Remembering the Fallen: on this day in 1917, Second Lieutenant Stanley Henry Parry Boughey V.C., 1st/4th Battalion, the Royal Scots Fusiliers, died three days after being wounded during action in Palestine.
Educated at Claremont Council School and Clifton College in Blackpool, Second Lieutenant Boughey was also a founder member of the 1st Blackpool scout troop and an accomplished swimmer and cricketer. After leaving school he was employed by a solicitor. His voluntary involvement with the St. John Ambulance Brigade and the Red Cross proved invaluable at the outbreak of the Great War when he joined the Royal Army Medical Corps.
Second Lieutenant Boughey qualified as a first-aider and was sent to France in October of 1914 where he worked on ambulances and as a medical orderly. In June of 1915 he suffered from appendicitis and was sent home to England to recuperate; still in hospital after six months, he was discharged from the army. The following May he enlisted again, this time with the Ayrshire Yeomanry. After their disbandment, he was commissioned into the Royal Scots Fusiliers, and after officer training was sent to Egypt at first, then in early September onto Palestine.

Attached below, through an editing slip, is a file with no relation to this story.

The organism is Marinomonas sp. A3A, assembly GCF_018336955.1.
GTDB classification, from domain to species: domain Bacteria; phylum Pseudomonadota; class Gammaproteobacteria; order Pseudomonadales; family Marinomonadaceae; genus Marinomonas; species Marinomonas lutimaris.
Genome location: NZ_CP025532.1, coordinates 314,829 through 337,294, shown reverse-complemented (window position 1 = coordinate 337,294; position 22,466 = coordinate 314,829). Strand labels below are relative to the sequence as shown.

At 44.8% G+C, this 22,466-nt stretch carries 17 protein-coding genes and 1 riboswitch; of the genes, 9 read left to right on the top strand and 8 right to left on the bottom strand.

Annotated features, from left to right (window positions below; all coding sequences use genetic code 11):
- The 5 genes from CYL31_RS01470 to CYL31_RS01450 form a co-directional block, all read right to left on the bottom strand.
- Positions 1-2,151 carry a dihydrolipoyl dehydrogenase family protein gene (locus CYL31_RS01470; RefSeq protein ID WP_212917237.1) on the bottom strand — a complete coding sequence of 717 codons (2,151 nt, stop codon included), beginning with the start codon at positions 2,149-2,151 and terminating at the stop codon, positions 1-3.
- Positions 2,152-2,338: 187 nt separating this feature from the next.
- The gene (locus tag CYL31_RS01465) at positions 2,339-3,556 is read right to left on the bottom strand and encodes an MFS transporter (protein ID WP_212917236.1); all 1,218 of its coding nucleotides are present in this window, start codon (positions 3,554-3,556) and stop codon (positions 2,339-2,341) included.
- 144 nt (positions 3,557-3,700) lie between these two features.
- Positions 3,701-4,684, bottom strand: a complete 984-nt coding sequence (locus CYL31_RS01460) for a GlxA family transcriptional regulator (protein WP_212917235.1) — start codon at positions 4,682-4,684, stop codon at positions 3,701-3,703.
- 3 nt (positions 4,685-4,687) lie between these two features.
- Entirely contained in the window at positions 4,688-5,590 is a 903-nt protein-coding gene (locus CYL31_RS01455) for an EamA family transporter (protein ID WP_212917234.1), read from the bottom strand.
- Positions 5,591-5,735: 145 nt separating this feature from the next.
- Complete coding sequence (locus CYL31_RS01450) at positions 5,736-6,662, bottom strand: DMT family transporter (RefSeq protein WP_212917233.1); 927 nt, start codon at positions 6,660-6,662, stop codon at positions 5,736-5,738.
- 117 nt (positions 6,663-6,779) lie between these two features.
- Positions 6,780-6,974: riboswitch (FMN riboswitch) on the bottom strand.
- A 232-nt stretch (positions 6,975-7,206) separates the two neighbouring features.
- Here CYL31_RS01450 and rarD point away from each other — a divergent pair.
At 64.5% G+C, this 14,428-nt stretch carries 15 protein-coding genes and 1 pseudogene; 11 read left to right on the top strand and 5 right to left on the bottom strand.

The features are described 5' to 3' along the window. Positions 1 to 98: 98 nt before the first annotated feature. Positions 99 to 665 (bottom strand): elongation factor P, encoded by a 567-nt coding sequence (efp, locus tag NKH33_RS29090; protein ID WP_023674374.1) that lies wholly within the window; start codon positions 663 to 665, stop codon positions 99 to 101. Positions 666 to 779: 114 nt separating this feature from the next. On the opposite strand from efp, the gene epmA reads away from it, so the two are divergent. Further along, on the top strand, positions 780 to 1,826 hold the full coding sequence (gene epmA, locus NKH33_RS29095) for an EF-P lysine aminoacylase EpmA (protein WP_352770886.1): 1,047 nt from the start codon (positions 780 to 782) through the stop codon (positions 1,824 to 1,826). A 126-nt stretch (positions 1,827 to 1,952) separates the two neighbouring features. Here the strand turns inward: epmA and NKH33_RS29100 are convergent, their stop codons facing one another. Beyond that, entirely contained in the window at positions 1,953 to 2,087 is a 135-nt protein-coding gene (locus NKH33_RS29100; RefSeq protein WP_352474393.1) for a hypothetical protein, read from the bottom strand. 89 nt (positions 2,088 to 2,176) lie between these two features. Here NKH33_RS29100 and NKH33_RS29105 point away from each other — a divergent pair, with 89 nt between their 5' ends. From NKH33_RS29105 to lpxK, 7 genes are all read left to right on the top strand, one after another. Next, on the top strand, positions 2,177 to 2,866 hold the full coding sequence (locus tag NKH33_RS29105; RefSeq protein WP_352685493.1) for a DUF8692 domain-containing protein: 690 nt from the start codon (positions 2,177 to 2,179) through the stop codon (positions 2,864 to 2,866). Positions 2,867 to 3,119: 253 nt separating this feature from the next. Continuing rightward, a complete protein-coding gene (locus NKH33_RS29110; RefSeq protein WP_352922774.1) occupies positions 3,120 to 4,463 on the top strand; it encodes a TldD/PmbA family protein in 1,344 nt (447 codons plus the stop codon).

On the 1st of December in 1917 he was wounded in action against the Ottoman army, prior to the capture of Jerusalem. For his actions that day he was awarded the Victoria Cross, the citation for which reads: “For most conspicuous bravery. When the enemy in large numbers had managed to crawl up to within 30 yards of our firing line, and with bombs and automatic rifles were keeping down the fire of our machine guns, he rushed forward alone with bombs right up to the enemy, doing great execution and causing the surrender of a party of 30. As he turned to go back for more bombs he was mortally wounded at the moment when the enemy were surrendering.” He lies buried in the Gaza War Cemetery.
Stanley, born in Liverpool, was 21 years old.